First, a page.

In 1955 Nemeth was hired by the University of Detroit, where he spent thirty years teaching graduate and undergraduate mathematics courses. While there he completed his doctoral work at Wayne State University and received his Ph.D. in mathematics. In the 1960s he inaugurated the computer science department at the University of Detroit and would continue to teach in both disciplines till his retirement in 1985.
Retirement for Dr. Nemeth was not a time to relax but rather a time to pursue other scholarly and advocacy interests. He had always been aware of the National Federation of the Blind and became an active member in 1985, when his schedule finally enabled him to attend the national convention. He attended every national convention from 1985 through 2011. He continued to work on a uniform Braille system, combining existing forms of Braille notation for mathematics, literature, and computer notation, which he called the Nemeth Uniform Braille System (NUBS). He worked for five years in conjunction with JBI International (formerly the Jewish Braille Institute) to reorganize Jewish prayer books, in English and Hebrew, so that a blind person going to synagogue would need only one volume rather than nineteen in order to participate in any service. He was an active advocate for blind people in Michigan, helping to pass the Braille bill in that state to ensure that all blind children would have the opportunity to learn Braille and was fond of saying that, even though he was a Democrat, a Republican governor appointed him to chair the Michigan Commission for the Blind.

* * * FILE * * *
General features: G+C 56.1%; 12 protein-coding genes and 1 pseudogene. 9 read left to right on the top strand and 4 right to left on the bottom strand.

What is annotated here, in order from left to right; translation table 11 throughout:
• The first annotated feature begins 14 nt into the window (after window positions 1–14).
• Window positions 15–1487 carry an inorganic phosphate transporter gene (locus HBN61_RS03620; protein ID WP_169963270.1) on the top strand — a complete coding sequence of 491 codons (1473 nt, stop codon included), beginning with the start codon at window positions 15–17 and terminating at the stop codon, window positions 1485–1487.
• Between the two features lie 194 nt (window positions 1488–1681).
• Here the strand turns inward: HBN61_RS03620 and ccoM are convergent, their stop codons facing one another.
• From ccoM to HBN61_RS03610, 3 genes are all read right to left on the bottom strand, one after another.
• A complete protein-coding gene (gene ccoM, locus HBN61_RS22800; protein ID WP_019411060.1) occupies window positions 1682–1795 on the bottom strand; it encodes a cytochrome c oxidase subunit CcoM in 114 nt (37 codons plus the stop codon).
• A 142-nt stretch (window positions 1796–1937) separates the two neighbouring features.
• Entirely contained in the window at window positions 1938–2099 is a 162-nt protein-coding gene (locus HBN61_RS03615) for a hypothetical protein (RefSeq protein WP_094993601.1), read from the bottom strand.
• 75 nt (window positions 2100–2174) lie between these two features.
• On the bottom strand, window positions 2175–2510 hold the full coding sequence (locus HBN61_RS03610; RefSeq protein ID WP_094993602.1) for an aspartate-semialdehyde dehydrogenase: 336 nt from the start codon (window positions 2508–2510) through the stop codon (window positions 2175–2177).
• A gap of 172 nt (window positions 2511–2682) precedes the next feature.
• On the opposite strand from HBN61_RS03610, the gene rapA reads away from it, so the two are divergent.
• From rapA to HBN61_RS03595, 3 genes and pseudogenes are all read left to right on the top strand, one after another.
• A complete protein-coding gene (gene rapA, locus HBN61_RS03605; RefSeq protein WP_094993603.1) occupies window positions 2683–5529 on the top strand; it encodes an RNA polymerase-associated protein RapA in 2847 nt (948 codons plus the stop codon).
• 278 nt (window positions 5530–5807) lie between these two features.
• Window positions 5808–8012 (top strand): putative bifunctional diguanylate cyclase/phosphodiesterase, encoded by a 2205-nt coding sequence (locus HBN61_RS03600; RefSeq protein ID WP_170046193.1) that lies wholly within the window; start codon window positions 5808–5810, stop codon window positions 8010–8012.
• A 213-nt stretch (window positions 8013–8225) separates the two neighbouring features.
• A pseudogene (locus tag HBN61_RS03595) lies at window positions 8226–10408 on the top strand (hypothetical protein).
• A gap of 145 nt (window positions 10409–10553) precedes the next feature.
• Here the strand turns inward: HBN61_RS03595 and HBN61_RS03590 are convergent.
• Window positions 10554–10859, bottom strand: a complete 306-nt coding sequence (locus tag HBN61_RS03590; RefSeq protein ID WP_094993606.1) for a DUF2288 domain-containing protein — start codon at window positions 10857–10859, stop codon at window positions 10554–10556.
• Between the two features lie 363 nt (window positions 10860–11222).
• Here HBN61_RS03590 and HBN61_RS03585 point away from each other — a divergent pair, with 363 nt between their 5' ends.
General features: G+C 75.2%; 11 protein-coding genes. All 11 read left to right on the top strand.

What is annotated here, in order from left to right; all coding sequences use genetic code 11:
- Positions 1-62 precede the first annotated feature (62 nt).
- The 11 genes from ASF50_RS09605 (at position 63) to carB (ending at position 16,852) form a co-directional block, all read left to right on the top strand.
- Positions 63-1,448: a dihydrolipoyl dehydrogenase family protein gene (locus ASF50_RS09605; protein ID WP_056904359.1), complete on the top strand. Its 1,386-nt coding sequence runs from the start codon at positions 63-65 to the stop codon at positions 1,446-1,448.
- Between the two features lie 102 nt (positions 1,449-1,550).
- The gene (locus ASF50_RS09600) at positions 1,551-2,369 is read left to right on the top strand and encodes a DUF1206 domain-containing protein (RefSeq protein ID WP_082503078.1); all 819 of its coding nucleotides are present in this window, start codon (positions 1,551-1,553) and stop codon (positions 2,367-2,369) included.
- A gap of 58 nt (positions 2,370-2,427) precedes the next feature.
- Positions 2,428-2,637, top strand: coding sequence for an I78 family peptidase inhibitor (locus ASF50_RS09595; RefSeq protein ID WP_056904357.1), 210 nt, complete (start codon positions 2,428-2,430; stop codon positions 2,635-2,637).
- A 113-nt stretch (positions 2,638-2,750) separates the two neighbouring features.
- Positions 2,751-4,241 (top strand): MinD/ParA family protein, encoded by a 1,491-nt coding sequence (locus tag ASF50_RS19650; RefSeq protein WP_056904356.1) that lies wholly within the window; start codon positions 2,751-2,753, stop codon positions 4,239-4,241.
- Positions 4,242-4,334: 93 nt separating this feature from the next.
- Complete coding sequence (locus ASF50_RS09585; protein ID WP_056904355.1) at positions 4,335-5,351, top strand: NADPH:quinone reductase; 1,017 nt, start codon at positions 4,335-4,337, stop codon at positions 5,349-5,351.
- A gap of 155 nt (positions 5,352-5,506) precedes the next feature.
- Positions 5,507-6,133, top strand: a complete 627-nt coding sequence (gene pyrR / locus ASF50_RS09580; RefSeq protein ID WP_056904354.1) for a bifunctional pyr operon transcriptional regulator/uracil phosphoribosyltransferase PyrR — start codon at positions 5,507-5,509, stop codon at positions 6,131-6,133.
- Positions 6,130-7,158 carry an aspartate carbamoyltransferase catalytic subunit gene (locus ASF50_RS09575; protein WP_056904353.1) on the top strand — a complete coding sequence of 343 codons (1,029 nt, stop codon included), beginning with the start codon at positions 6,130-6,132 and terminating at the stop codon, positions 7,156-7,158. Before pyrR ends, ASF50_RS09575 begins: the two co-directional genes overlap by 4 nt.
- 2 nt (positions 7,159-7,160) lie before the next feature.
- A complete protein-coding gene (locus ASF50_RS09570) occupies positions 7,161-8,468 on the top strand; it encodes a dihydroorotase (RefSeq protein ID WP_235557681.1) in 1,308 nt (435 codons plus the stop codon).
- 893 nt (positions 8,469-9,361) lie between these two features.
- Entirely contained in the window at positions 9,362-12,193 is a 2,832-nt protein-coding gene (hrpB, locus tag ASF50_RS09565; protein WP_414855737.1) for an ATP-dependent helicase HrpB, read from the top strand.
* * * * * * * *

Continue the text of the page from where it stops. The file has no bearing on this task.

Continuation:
As sharp and brilliant at age ninety-four as any ordinary mortal one-third his age, his reservoir of memories and jokes seemed bottomless. "Will that one get in the book," he asked me more than once after regaling me with a joke or pun, limerick or riddle. He loved playing with words almost as much as numbers.